Of the sophisticated architecture of the Potala Palace, the Dharma-King Cave and Phagpalakang Hall are the only two parts dating from the Tubo Kingdom 1,400 years ago.
The cave was carved out of a rock at the top of the Potala Palace. During the Tubo period, King Songtsan Gampo used to meditate there. In the center of the cave is a stove.
A stone pot and mortar sit on top of the stove. Inside the cave are several statues, including one of Songtsan Gampo. The statues are very different in sculpting technique and style from statues that depict the king and his wives and ministers in the late period of the Tubo kingdom.
The statues are believed to date from the Tubo period.
The cave is 3.7 meters hgh and has two pillars, which remain in good shape. The pillars are carved with animal faces and Mani pearls in the style of the Tubo period.
When the Potala Palace was repaired in the 1990s, the wooden poles that had been erected to support the ceiling of the cave were removed, making the 27-sq. -m cave appear more spacious.
Two white pagodas are located one on each side of the cave.
The Phagpalakang Hall, meaning the Supreme Buddhist Hall, is above the cave. It is the oldest and most sacred hall in the Potala Palace. Phagpa Lhobsangxarag, or the Tibetan version of the Goddess of Marcy, is worshipped in the hall.
It is a wooden statue, said to have been worshipped personally by King Songtsan Gampo.
It is the most important icon in the Potala Palace. The statues was once lost somewhere in Qinghai. In 1645, a Yuan Dynasty empress had it sent back to Lhasa. in 1996, the statue was stolen, but it was soon recovered.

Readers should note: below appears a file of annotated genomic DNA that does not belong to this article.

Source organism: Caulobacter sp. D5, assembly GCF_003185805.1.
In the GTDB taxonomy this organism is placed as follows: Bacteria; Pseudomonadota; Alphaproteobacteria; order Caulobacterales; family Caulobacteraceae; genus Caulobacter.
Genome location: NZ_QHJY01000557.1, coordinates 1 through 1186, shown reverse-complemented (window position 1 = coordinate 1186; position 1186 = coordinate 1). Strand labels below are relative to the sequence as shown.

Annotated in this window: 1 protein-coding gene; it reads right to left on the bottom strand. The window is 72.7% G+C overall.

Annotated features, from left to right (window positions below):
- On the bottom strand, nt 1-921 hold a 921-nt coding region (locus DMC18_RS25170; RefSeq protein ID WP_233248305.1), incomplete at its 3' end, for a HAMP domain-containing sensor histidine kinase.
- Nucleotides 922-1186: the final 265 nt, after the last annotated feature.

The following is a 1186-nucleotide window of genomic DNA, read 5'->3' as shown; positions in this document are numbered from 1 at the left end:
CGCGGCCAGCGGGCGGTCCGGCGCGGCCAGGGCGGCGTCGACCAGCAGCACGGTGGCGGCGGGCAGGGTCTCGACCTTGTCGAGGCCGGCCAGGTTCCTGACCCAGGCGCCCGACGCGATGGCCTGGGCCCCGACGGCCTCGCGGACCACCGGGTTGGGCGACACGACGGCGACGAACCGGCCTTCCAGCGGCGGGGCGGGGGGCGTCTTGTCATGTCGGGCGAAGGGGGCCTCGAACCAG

There is a legend associated with the statue. When Songtsan Gampo was building the Potala Palace, he received a message from God that a Buddhist statue should be made to benefit all the living beings. Bhiksu, a reincarnation of the statue, went to ancient India and Nepal.
In a forest, four Buddhist statues met. One of them, Lhobsangxarag, said he would go to the snowland of Tibet to be with king Songtsan Gampo.
The local monks and Tibetans respect the statue as a guardian who possesses boundless supernatural power and a protector of the peace and happiness of the people of Tibet.
They worship it as the soul of the Potala Palace.
In the niches on the four walls of the Phagpalakang Hall are statues of the fifth, seventh, eighth and ninth Dalai lamas and Great Teacher Tsongkhapa, and stones with the footprints of the Lotus-Born Great Monk, Tsongkhapa and the 12th Dalai Lama.
The Potala Palace is a magnificent and awesome building constructed along the contour of Mount Potala. Cliff-side carvings comprise part of the heritage of the palace.
Most of the carvings were done on the isolated cliffs on the first, second and fourth layers of the palace.
The carvings on the cliff-side to the east of the palace on the first terrace record the episode from the period of Emperor Kangxi of the Qing Dynasty when he dispatched Qing troops to Tibet in the 59th year of his rule.
Another carving on the same layer records the joint efforts of the Tibetans and the Han Chinese in fighting against foreign invaders and safeguarding the frontiers.
On the second terrace there is a cliff-side carving made in the sixth year of the reign of Emperor Yongzheng. It is still in good shape and the carved words are easy to recognize.
This carving records the turmoil in Tibet in the fifth year of Emperor Yongzheng's reign and the entry of Qing troops in the following year.
Four meters above the ground on the second terrace is a carving from the seventh year of Emperor Yongzheng's reign. Overlapping the signature are two large seals in the lishu, or official script.
The text is composed of a verse of four four-word lines, which read to the effect:
The South Mountain stands as the shield belt; the waving trees serve as the flags. Might and power are demonstrated; and the barbarians are deterred.
Ten meters above the ground on the fourth terrace is a carving recording the central route of the Qing expeditions against the Jungar rebels. Some other inscription carvings on the same terrace cannot be seen clearly because of overlapping carvings of Buddhist images done in later times.